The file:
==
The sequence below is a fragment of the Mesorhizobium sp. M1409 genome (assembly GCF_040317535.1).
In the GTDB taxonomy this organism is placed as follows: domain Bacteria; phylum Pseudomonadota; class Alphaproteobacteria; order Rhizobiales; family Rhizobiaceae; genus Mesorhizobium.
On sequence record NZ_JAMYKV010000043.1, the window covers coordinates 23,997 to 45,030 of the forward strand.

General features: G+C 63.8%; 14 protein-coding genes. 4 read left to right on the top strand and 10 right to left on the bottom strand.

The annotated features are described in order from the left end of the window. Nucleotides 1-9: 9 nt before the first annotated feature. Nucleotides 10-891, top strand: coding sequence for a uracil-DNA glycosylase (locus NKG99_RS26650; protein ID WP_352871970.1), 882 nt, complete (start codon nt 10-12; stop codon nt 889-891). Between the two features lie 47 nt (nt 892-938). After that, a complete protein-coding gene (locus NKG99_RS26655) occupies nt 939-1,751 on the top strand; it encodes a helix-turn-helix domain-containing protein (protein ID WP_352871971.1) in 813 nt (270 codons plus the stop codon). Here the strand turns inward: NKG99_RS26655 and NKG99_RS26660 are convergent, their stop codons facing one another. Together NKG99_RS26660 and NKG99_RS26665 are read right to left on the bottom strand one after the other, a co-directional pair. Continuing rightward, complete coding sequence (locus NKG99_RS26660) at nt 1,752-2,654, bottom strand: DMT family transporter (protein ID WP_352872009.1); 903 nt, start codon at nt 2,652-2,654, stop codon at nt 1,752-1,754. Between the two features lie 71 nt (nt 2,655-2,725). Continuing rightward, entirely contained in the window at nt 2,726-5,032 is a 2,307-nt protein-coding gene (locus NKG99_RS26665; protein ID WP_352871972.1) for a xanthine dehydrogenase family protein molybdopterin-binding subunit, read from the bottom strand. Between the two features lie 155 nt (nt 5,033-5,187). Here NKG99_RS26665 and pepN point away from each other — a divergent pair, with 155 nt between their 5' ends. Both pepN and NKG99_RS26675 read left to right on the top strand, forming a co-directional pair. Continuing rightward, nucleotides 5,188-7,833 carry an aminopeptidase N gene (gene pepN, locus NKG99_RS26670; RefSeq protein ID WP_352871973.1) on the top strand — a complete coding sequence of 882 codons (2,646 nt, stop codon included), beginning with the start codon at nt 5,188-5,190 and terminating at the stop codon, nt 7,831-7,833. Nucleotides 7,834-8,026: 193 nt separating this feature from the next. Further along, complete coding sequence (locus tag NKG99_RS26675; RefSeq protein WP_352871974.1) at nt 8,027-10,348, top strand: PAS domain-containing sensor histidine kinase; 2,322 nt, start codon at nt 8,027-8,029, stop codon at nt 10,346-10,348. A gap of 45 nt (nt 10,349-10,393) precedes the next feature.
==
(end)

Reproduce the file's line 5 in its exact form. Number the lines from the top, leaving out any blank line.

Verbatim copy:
The annotated features are described in order from the left end of the window. Nucleotides 1-9: 9 nt before the first annotated feature. Nucleotides 10-891, top strand: coding sequence for a uracil-DNA glycosylase (locus NKG99_RS26650; protein ID WP_352871970.1), 882 nt, complete (start codon nt 10-12; stop codon nt 889-891). Between the two features lie 47 nt (nt 892-938). After that, a complete protein-coding gene (locus NKG99_RS26655) occupies nt 939-1,751 on the top strand; it encodes a helix-turn-helix domain-containing protein (protein ID WP_352871971.1) in 813 nt (270 codons plus the stop codon). Here the strand turns inward: NKG99_RS26655 and NKG99_RS26660 are convergent, their stop codons facing one another. Together NKG99_RS26660 and NKG99_RS26665 are read right to left on the bottom strand one after the other, a co-directional pair. Continuing rightward, complete coding sequence (locus NKG99_RS26660) at nt 1,752-2,654, bottom strand: DMT family transporter (protein ID WP_352872009.1); 903 nt, start codon at nt 2,652-2,654, stop codon at nt 1,752-1,754. Between the two features lie 71 nt (nt 2,655-2,725). Continuing rightward, entirely contained in the window at nt 2,726-5,032 is a 2,307-nt protein-coding gene (locus NKG99_RS26665; protein ID WP_352871972.1) for a xanthine dehydrogenase family protein molybdopterin-binding subunit, read from the bottom strand. Between the two features lie 155 nt (nt 5,033-5,187). Here NKG99_RS26665 and pepN point away from each other — a divergent pair, with 155 nt between their 5' ends. Both pepN and NKG99_RS26675 read left to right on the top strand, forming a co-directional pair. Continuing rightward, nucleotides 5,188-7,833 carry an aminopeptidase N gene (gene pepN, locus NKG99_RS26670; RefSeq protein ID WP_352871973.1) on the top strand — a complete coding sequence of 882 codons (2,646 nt, stop codon included), beginning with the start codon at nt 5,188-5,190 and terminating at the stop codon, nt 7,831-7,833. Nucleotides 7,834-8,026: 193 nt separating this feature from the next. Further along, complete coding sequence (locus tag NKG99_RS26675; RefSeq protein WP_352871974.1) at nt 8,027-10,348, top strand: PAS domain-containing sensor histidine kinase; 2,322 nt, start codon at nt 8,027-8,029, stop codon at nt 10,346-10,348. A gap of 45 nt (nt 10,349-10,393) precedes the next feature.